I think most everyone would agree, it is reasonable to assume that Ezra could not have been conceived after the death of his father, Seraiah. Let’s further assume, for the sake of argument, that Ezra was born the year his father was killed. (Not really a reasonable assumption considering the events that took place in Jerusalem but it’s the earliest he could have been born so let’s go with it) The 19th year of Nebuchadnezzar by many accounts was 584 BC.
Ezra 7:1-8 Now after these things……… This Ezra went up from Babylon;……. unto Jerusalem, in the seventh year of Artaxerxes the king. 8 And he came to Jerusalem in the fifth month, which was in the seventh year of the king.
In order to establish Ezra’s place in the chronology of the 2nd Temple era all we now need to do is determine the date for the 7th year of “Artaxerxes”. If you’ve read my articles The Fifth Command and The “Artaxerxes Assumption you know that the term “Artaxerxes” is simply a title which was applied to several Persian kings. For the sake of brevity, I will not list all the possible Persian Artaxerxes, only those whose reign lasted at least 32 years as required by Nehemiah 5:14. Those Persian kings are Darius “the Great” Artaxerxes, Artaxerxes Longimanus, and Artaxerxes Memnon. With the above information, it is a simple matter to calculate Ezra’s minimum age during the reign of “Artaxerxes”. In the table below you will see the youngest Ezra could have been in the 7th year of each “Artaxerxes”. Please keep in mind that Ezra was also alive 14 year later at the dedication of the wall in Jerusalem and took an active part in those ceremonies.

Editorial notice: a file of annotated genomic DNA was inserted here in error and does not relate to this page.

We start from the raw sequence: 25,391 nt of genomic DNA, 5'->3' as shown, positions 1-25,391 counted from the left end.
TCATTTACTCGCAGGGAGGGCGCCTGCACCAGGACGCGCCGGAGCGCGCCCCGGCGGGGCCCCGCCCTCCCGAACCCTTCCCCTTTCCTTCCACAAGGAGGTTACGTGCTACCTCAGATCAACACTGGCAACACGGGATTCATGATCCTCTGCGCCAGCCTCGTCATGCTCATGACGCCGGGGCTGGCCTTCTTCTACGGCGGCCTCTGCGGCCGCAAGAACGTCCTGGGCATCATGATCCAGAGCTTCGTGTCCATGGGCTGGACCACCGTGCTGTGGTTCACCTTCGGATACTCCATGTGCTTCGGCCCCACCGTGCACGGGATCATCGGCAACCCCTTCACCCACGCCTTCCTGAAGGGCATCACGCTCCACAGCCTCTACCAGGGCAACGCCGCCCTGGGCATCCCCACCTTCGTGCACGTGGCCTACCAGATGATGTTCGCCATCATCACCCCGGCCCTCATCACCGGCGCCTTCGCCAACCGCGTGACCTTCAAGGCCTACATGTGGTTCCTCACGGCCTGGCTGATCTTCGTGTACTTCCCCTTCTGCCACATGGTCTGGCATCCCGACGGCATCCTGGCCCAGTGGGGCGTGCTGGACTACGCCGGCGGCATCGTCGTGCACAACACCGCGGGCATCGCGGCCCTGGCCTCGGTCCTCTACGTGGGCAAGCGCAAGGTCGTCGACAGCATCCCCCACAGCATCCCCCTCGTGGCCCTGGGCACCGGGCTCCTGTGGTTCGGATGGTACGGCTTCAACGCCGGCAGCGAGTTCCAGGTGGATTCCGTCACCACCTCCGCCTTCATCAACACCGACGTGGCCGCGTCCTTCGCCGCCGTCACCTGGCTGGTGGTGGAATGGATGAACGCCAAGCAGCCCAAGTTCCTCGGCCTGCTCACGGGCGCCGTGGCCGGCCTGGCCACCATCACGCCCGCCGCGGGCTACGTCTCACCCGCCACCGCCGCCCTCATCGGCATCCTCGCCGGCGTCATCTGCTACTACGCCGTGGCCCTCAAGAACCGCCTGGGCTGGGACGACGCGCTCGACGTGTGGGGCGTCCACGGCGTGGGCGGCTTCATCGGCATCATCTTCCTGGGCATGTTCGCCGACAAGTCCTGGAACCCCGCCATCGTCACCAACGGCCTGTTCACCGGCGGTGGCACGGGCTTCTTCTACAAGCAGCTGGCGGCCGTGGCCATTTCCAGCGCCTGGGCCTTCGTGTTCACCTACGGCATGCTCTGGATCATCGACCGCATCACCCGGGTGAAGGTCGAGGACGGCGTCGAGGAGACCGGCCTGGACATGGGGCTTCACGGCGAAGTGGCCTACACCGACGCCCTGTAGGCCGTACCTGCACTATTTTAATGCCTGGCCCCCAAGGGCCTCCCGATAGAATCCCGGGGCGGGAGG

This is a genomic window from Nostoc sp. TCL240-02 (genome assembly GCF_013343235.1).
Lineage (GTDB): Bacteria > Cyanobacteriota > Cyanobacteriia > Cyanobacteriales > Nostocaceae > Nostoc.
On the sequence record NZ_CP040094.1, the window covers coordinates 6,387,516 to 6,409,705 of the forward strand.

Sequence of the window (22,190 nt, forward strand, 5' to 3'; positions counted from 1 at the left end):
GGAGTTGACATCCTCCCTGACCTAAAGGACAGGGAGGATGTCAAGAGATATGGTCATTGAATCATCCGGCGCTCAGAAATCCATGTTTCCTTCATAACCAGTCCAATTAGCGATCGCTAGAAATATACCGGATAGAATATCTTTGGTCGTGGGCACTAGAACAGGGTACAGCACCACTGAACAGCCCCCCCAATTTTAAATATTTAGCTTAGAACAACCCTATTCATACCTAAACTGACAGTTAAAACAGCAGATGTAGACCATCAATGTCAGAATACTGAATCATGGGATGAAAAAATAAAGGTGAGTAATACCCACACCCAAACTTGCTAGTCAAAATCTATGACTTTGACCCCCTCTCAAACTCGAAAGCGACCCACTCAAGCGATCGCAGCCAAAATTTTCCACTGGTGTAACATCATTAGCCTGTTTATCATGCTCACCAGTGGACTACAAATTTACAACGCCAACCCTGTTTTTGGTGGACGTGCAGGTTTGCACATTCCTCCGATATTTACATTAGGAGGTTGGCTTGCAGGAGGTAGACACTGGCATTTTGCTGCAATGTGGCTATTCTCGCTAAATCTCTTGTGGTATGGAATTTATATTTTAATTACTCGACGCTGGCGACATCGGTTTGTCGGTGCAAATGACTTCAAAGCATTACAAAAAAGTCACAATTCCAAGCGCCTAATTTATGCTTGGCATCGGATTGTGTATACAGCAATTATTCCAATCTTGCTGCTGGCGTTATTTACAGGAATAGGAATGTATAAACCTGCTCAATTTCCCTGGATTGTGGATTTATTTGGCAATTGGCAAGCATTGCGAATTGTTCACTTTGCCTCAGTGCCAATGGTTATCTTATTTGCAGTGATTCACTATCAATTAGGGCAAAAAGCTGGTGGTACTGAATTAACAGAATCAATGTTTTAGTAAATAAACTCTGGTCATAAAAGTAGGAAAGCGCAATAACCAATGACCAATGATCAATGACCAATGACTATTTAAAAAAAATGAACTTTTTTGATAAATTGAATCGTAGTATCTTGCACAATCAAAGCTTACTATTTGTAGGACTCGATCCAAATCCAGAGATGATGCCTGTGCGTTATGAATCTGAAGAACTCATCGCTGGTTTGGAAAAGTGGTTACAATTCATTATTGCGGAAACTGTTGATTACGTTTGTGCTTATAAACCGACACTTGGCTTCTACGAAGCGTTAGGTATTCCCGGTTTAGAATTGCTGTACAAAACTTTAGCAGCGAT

The question is simple: Which of the above Persian Kings most reasonably qualifies as a contemporary of Ezra? Keep in mind the words of king David:
Psalm 90:9-10 9 For all our days are passed away in thy wrath: we spend our years as a tale that is told. 10 The days of our years are threescore years and ten; and if by reason of strength they be fourscore years, yet is their strength labour and sorrow; for it is soon cut off, and we fly away.
In my next article, Ezra the Priest and Scribe – Part II we will look at the chronology of Ezra 6 &7. What does the Bible say about the 7th year of “Artaxerxes” and who does it identify as this “Artaxerxes”? Why is this relevant to the prophecy of Seventy Weeks?
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More Articles related to the prophecy of 70 Weeks and 2nd temple era chronology:
The “Artaxerxes” Assumption – The best kept secret of Old Testament chronology.
The Fifth Command – Why do prophecy teachers ignore it?
Ezra: Priest & Scribe – Part I – Defining “Artaxerxes” in the context of Ezra.
Ezra: Priest & Scribe – Part II – Ezra, Darius even “Artaxerxes”.
Nehemiah: The Governor– Nehemiah’s place in the 2nd temple chronology
Queen of Persia – Part I – Defining Esther is the context of the 2nd Temple era.
Queen of Persia – Part II – Defining Esther is the context of the 2nd Temple era.
A New Testament Cipher – The key to unlocking the prophecy of Daniel’s 70 Weeks.
Ezekiel’s 13th Month– Key to understanding Biblical “time” in the 2nd Temple era
6 milestones – Seventy Weeks – Defining the purpose of the Messiah within Daniel’s 70 “weeks”.
The Messiah Factors (Part I): Decoding 13 & 14 – Symbolism of the Messiah
The Messiah Factors (Part II): The Countdown – Proving Yeshua/Jesus is the Messiah promised in Daniel 9.